Social Enterprises or Solidarity Economy?

As I’ve been trying to link East Asian players of solidarity economy with their counterparts in the rest of the world, recently I’ve come across quite a few people who work for social enterprises and I realised that this term is much more popular here (in Japan, Korea, Taiwan, Hong Kong and recently in China too) than solidarity economy.  These two movements seem to pursue similar goals but I’d like to make clear the fundamental difference between these two concepts.

It’s quite important to remember the fact that the first initiative of social enterprise emerged in United Kingdom and that this spread into other countries, especially other English-speaking ones.   On the other hand, the use of the word “solidarity economy” is quite common in those countries where one of Romance languages is spoken, such as France, Italy, Spain, Canada (especially Québec), Latin America and Senegal.  And this explains why the term “solidarity economy” remains almost unknown in Asia, as nowadays the use of French, Spanish and Portuguese is very rare, if any, in this continent.

The key concept of social entrepreneurship is that you run a business with social and/or eco-friendly goals, such as creating jobs for the handicapped and providing microcredit to financially-excluded poor communities, not necessarily challenging the conventional capitalism.  That is why thousands of private-owned corporations with some social goals are also regarded as social enterprises, which is little plausible in case of solidarity economy.  And I found a conference on social entrepreneurship with HSBC as sponsor, but I can’t imagine this multinational financial institution working together solidarity economy.  Maybe they’re concerned rather about building a sustainable capitalism than about achieving social justice.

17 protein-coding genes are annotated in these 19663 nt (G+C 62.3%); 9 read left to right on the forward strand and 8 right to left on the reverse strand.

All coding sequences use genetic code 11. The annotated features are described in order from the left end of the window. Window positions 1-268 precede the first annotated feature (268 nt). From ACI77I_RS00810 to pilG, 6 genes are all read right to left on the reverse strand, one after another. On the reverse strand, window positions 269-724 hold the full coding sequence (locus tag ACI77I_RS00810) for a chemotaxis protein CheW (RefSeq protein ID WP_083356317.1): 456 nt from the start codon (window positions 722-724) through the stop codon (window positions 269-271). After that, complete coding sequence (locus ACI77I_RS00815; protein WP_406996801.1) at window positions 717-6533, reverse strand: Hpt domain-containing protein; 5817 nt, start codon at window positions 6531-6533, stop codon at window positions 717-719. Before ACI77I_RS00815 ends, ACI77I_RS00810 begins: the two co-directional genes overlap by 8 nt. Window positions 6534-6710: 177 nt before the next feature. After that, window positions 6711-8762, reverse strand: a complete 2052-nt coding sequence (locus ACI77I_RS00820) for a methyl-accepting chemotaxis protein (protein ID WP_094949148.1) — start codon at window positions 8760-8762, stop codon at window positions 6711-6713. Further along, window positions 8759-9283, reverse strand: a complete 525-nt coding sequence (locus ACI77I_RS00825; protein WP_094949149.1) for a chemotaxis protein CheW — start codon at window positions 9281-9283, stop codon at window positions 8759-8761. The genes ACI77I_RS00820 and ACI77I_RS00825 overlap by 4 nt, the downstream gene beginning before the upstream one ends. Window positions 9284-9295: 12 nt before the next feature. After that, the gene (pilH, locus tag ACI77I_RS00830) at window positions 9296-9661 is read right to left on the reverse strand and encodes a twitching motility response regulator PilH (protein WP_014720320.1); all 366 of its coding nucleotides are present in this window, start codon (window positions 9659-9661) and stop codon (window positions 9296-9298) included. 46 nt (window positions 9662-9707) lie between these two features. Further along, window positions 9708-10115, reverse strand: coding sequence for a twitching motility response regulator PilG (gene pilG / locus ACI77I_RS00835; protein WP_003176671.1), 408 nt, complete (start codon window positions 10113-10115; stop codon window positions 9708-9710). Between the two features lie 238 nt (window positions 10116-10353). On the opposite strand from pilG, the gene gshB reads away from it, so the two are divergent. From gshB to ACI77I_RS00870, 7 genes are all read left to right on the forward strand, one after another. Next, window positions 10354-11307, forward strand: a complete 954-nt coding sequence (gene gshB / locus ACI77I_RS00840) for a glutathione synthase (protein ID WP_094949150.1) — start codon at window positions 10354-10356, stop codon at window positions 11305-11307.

Solidarity economy, on the contrary, has been promoted as an alternative to the neoliberal globalisation, especially at World Social Forum, the counterforum for World Economic Forum, and players see any sort of capitalism as exploitative.  So workers’ coops and other sorts of cooperatives are the main players of this economy, although some social enterprises can fit into this category too.

I don’t think it’s a mere coincidence that these two different cultures have promoted different terms as these two are based on different socioeconomic values.  Nobody doubts that capitalism has been developed at best in Anglo-Saxon countries, and social entrepreneurship is much more convenient than solidarity economy for, at least, some people there since this will keep the very structure of capitalism intact while those with Latin passion tend to question it.  And in this sense Asia is so Anglo-Saxonised that the élites find it much easier to deal with social enterprises than solidarity-based cooperatives, also with the aim to preserve the capitalist principles.

Maybe I’m biased, but for me this is one of the biggest challenges I’ve ever faced with as promoter of solidarity economy, as Asians tend to prefer English-speaking world to the Latin world.  What can we do to trigger a paradigm shift here?

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5 responses to “Social Enterprises or Solidarity Economy?

  1. Thank you for this article Miguel. Yes, the concept of social economy goes beyond just an aggregation of enterprises with good intentions. Larger sized firms have guilty feeling funds (out of social responsibility, public and community relations, etc.) that are gradually creeping into the movement. But there are others as well and this makes the movement colourful, dynamics and young.